Basically, what D-Wave Systems has, are the first commercially available quantum computers. D-Wave machines have been around for four or five years now and they are really suited for optimization problems, probably machine learning, and thirdly Monte Carlo or sampling sort of problems. Without going into all of the quantum physics the way D-Wave machines work or a way to think about is that if you had a problem that you could map into three dimensions - mountains and valleys - what the D-Wave machine does about 10,000 times a second, is to find the lowest valley or valleys in that energy landscape probably. It is not guaranteed to find the lowest valley or valleys but it probably does. What it's really doing is searching through an N-dimensional energy landscape looking for the lowest energy solution. A way to think about it is energy landscapes - mountains, valleys - probably finding the lowest valley, Bo Ewald explained.
Depending on what the problem looks like, if the problem is like a piece of sandpaper, flat with a lot of little mountains, you'll get quite a large distribution of answers. If the problem is like the Alps, where there are very steep and narrow mountains with valleys in between and some place, where there is one very low valley, most of the answers will end up being in that very low valley. The machine will use quantum techniques to find that low valley. It is probabilistic. People don't typically run a problem one time to get the answer but rather you run it a hundred times or a thousand times to get a distribution of answers. Depending again on what the problem is like, if it are these very steep mountains and one low valley, most of the answers will be in that low valley.
Google who is D-Wave's second customer in fact, announced last December that they had learned about the D-Wave 1,000 qubit machine and created a benchmark problem that has very steep narrow mountains and a low valley. When they ran that problem on the D-Wave machine, it turned out to be 100 million times faster than on a traditional computer which is a huge number. The challenge now becomes finding problems that you can map onto this machine. Bo Ewald expects these machines to be used side by side with existing high performance computers or data analytics engines. That is what D-Wave's three customers are doing today.
D-Wave's first customer was Lockheed who bought the first machine of 128 qubits about four or five years ago. They upgraded it to 500 qubits two or three years ago and they are now running on a 1,000 qubit machine. Their primary application started as software verification and validation. Now, they are looking at a broader set of optimization and machine learning problems. That machine is housed at the University of Southern California - Information Sciences Institute (USC-ISI). Lockheed users as well as USC-ISI and their affiliates are using the machine.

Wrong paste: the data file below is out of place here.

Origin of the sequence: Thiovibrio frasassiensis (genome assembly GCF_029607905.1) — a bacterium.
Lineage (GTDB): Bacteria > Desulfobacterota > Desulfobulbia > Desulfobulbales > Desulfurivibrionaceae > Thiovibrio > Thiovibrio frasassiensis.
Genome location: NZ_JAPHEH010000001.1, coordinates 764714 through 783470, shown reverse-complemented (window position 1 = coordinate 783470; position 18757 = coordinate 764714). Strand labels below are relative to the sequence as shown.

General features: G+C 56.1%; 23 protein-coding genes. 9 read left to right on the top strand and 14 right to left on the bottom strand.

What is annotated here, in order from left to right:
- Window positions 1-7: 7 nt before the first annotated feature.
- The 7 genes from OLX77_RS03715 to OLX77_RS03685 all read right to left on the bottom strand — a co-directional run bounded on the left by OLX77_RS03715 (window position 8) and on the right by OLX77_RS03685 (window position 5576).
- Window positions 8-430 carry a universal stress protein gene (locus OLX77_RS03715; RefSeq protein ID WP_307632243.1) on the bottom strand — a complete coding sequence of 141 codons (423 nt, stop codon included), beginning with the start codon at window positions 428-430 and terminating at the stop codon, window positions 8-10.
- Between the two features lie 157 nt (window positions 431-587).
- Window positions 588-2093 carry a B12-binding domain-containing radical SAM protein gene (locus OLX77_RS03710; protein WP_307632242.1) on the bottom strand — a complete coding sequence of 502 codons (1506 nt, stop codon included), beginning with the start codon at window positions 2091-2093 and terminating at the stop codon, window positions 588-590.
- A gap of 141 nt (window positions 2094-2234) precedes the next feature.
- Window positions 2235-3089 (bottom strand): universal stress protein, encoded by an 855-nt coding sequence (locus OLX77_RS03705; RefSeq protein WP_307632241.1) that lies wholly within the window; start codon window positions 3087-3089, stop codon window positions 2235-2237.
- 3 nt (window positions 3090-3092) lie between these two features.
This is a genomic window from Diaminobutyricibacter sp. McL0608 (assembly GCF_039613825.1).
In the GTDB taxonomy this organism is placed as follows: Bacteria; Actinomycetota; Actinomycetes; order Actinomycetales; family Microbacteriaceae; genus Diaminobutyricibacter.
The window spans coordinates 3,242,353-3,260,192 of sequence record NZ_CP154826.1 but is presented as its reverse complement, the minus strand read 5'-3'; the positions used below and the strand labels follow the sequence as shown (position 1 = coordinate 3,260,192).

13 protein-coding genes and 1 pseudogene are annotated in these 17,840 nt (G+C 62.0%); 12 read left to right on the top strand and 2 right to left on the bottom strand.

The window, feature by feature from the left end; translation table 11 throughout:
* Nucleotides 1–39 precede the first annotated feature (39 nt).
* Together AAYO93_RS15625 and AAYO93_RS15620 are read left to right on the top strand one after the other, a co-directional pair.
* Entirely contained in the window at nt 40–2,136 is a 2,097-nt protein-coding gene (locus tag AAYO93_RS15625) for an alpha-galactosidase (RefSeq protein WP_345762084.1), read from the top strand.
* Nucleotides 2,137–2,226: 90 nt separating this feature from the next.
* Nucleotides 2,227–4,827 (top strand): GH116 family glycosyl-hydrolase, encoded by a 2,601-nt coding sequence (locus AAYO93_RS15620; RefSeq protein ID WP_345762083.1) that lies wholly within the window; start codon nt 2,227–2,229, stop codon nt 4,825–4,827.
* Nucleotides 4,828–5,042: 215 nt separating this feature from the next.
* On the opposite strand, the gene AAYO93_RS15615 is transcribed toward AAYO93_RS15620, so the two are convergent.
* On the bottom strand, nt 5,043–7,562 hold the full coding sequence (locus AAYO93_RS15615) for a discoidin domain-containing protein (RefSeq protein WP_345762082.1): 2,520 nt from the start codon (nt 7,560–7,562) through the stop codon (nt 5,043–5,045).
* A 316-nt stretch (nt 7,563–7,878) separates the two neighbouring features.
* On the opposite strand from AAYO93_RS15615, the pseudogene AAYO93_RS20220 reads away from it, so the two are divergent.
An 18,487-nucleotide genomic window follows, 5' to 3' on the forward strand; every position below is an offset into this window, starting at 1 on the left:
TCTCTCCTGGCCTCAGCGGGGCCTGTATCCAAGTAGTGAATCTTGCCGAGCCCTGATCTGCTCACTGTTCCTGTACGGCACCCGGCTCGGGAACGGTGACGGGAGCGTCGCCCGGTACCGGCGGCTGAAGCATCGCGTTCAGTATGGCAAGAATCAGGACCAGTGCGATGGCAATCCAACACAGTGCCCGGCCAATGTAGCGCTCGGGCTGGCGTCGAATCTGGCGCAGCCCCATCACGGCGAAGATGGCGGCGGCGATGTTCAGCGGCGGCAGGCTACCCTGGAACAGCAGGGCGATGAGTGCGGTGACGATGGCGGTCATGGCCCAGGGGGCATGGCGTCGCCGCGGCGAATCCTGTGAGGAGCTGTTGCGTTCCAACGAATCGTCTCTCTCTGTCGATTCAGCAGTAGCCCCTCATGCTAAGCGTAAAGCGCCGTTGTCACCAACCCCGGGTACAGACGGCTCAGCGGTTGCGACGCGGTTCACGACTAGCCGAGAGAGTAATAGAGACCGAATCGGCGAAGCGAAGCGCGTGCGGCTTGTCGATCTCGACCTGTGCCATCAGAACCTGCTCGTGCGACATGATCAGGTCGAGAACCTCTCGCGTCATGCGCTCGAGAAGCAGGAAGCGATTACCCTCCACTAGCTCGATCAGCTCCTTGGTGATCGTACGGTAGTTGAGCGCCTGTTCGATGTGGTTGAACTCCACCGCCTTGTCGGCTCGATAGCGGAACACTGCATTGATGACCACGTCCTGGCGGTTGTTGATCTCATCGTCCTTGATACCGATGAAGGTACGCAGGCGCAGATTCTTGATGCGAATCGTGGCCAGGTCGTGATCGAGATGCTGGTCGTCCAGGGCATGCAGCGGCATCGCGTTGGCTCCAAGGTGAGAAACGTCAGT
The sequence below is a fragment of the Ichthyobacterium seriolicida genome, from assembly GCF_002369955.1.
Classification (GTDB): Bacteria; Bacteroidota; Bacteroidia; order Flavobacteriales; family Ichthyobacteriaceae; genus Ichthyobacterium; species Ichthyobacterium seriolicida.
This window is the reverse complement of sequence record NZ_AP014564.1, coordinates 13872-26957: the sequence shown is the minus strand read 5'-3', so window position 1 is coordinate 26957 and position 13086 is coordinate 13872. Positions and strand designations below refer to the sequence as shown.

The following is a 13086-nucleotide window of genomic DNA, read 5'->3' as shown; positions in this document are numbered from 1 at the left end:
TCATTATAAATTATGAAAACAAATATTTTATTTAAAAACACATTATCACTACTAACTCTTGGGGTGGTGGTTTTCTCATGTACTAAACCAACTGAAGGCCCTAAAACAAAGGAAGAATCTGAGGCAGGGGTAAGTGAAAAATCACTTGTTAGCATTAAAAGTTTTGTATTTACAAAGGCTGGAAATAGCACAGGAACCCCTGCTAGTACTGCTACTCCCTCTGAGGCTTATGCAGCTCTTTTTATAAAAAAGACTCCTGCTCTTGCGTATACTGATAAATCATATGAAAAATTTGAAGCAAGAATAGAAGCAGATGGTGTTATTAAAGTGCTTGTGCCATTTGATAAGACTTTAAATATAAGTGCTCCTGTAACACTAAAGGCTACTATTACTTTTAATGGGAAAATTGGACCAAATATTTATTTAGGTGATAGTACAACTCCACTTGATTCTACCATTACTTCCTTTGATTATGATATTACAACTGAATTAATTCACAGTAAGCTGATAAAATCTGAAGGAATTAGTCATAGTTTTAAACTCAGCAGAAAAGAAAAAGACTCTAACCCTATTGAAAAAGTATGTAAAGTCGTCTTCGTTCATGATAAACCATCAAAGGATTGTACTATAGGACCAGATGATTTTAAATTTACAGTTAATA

Second customer was Google. The Google machine is located at NASA Ames in Mountain View, California, Silicon Valley. Google has about half the machine and NASA Ames about the other half. NASA and their researchers through their affiliate USRA are pursuing a broad set of research applications. Google is more focused on machine learning.
D-Wave's third customer came to be Los Alamos National Laboratory, one of the Department of Energy labs in the US. They purchased a machine from D-Wave last fall and began running on it in D-Wave's factory at the time. That machine is just now being installed at Los Alamos. It will be in the unclassified environment. They have a whole range of potential applications that they are investigating: optimization problems, some machine learning, scheduling for high performance computers, and those sorts of things.
The characteristics of those customers and the ones D-Wave sees in the future are that the D-Wave machines will not replace high performance computers. The D-Wave machines will sit side by side with high performance computers or data analytics engines and will help them get better answers. That is what D-Wave expects.
The last thing for D-Wave to talk about is the big European initiative in quantum computing. It is terrific that a billion euros or more are going into the programme. Bo Ewald would think about that programme in a couple of ways. Number one: the programme will clearly help advance the state of things in quantum, whether they will be quantum communications, quantum devices or quantum computing. Beyond that, in the long term, the most important contributions from quantum computing will not be the hardware devices themselves but it will be the software that comes from it. Bo Ewald, together with people within the quantum community, hopes that a good share of that money will go into looking at algorithms and applications for quantum computing, not just the devices.
In the long term, if you look at the computing industry, the biggest impact of today's traditional computing industry probably doesn't come from the hardware. It certainly started with the hardware as accelerators but over the long term, it has been software: Software to design safer automobiles, find more petroleum, alternative energy sources, problems of national defense. Those are all software problems. Bo Ewald thinks that, in addition to the great research on the hardware side of quantum computing, the big frontier is in software for quantum computers. This means algorithms, better software tools, and the environment for it. We are really right at the start of quantum computing and the era of quantum computing.
Bo Ewald thinks that D-Wave has the opportunity to have a larger impact on the future of computing than he did with Cray Research, Silicon Graphics or some of the other companies he had the opportunity to work with. It is really exciting, it is early days and D-Wave is looking for more smart people to help them figure out how best to do it.